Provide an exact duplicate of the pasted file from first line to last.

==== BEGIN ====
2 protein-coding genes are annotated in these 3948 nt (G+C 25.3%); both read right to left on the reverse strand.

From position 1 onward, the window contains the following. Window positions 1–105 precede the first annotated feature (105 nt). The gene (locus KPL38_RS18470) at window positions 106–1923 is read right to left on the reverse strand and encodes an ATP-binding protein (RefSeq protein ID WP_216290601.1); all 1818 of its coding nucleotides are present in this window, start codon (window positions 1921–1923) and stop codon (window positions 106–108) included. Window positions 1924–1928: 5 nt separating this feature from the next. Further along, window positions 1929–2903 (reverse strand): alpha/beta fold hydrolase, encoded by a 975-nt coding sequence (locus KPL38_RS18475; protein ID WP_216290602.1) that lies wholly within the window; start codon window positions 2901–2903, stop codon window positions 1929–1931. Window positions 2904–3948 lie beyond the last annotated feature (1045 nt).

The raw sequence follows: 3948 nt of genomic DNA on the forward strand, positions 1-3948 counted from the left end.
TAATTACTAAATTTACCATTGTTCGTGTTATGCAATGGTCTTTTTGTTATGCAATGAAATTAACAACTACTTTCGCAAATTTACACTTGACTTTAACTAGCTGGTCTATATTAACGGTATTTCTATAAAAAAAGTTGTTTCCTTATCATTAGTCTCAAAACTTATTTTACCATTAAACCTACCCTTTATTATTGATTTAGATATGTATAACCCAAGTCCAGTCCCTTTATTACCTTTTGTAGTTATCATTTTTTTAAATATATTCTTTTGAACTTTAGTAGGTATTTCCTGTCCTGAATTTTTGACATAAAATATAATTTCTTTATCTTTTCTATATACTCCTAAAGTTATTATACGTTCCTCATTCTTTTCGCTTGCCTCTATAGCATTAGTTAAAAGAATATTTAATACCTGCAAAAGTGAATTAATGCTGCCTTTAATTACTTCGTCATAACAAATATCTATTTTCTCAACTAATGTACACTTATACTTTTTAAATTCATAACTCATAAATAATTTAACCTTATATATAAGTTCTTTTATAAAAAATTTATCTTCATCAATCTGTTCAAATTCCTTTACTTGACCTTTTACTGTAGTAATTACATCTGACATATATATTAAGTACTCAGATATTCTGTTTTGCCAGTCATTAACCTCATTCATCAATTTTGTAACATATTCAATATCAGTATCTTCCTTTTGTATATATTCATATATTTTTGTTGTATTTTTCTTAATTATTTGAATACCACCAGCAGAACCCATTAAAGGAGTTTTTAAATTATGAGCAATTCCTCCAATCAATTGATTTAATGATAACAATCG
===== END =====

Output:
2 protein-coding genes are annotated in these 3948 nt (G+C 25.3%); both read right to left on the reverse strand.

From position 1 onward, the window contains the following. Window positions 1–105 precede the first annotated feature (105 nt). The gene (locus KPL38_RS18470) at window positions 106–1923 is read right to left on the reverse strand and encodes an ATP-binding protein (RefSeq protein ID WP_216290601.1); all 1818 of its coding nucleotides are present in this window, start codon (window positions 1921–1923) and stop codon (window positions 106–108) included. Window positions 1924–1928: 5 nt separating this feature from the next. Further along, window positions 1929–2903 (reverse strand): alpha/beta fold hydrolase, encoded by a 975-nt coding sequence (locus KPL38_RS18475; protein ID WP_216290602.1) that lies wholly within the window; start codon window positions 2901–2903, stop codon window positions 1929–1931. Window positions 2904–3948 lie beyond the last annotated feature (1045 nt).

The raw sequence follows: 3948 nt of genomic DNA on the forward strand, positions 1-3948 counted from the left end.
TAATTACTAAATTTACCATTGTTCGTGTTATGCAATGGTCTTTTTGTTATGCAATGAAATTAACAACTACTTTCGCAAATTTACACTTGACTTTAACTAGCTGGTCTATATTAACGGTATTTCTATAAAAAAAGTTGTTTCCTTATCATTAGTCTCAAAACTTATTTTACCATTAAACCTACCCTTTATTATTGATTTAGATATGTATAACCCAAGTCCAGTCCCTTTATTACCTTTTGTAGTTATCATTTTTTTAAATATATTCTTTTGAACTTTAGTAGGTATTTCCTGTCCTGAATTTTTGACATAAAATATAATTTCTTTATCTTTTCTATATACTCCTAAAGTTATTATACGTTCCTCATTCTTTTCGCTTGCCTCTATAGCATTAGTTAAAAGAATATTTAATACCTGCAAAAGTGAATTAATGCTGCCTTTAATTACTTCGTCATAACAAATATCTATTTTCTCAACTAATGTACACTTATACTTTTTAAATTCATAACTCATAAATAATTTAACCTTATATATAAGTTCTTTTATAAAAAATTTATCTTCATCAATCTGTTCAAATTCCTTTACTTGACCTTTTACTGTAGTAATTACATCTGACATATATATTAAGTACTCAGATATTCTGTTTTGCCAGTCATTAACCTCATTCATCAATTTTGTAACATATTCAATATCAGTATCTTCCTTTTGTATATATTCATATATTTTTGTTGTATTTTTCTTAATTATTTGAATACCACCAGCAGAACCCATTAAAGGAGTTTTTAAATTATGAGCAATTCCTCCAATCAATTGATTTAATGATAACAATCG